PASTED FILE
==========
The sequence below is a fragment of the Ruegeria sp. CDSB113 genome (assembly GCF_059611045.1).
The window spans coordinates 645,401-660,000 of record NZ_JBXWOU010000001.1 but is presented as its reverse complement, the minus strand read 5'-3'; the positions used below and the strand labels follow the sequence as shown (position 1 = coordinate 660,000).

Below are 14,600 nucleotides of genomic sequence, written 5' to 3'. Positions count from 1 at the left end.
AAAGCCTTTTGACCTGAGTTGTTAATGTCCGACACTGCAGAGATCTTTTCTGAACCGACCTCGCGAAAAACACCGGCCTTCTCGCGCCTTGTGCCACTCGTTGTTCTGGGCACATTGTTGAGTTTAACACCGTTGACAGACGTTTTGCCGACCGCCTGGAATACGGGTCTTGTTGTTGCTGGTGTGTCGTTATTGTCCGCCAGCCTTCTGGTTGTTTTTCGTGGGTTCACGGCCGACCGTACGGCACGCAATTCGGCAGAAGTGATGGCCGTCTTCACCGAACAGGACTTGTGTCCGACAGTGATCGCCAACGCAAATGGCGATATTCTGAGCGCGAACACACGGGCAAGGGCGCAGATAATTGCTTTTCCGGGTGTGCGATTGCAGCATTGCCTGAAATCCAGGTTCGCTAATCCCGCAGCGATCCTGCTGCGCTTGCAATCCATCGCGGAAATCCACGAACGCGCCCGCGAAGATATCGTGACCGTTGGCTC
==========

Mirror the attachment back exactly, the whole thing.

The sequence below is a fragment of the Ruegeria sp. CDSB113 genome (assembly GCF_059611045.1).
The window spans coordinates 645,401-660,000 of record NZ_JBXWOU010000001.1 but is presented as its reverse complement, the minus strand read 5'-3'; the positions used below and the strand labels follow the sequence as shown (position 1 = coordinate 660,000).

Below are 14,600 nucleotides of genomic sequence, written 5' to 3'. Positions count from 1 at the left end.
AAAGCCTTTTGACCTGAGTTGTTAATGTCCGACACTGCAGAGATCTTTTCTGAACCGACCTCGCGAAAAACACCGGCCTTCTCGCGCCTTGTGCCACTCGTTGTTCTGGGCACATTGTTGAGTTTAACACCGTTGACAGACGTTTTGCCGACCGCCTGGAATACGGGTCTTGTTGTTGCTGGTGTGTCGTTATTGTCCGCCAGCCTTCTGGTTGTTTTTCGTGGGTTCACGGCCGACCGTACGGCACGCAATTCGGCAGAAGTGATGGCCGTCTTCACCGAACAGGACTTGTGTCCGACAGTGATCGCCAACGCAAATGGCGATATTCTGAGCGCGAACACACGGGCAAGGGCGCAGATAATTGCTTTTCCGGGTGTGCGATTGCAGCATTGCCTGAAATCCAGGTTCGCTAATCCCGCAGCGATCCTGCTGCGCTTGCAATCCATCGCGGAAATCCACGAACGCGCCCGCGAAGATATCGTGACCGTTGGCTC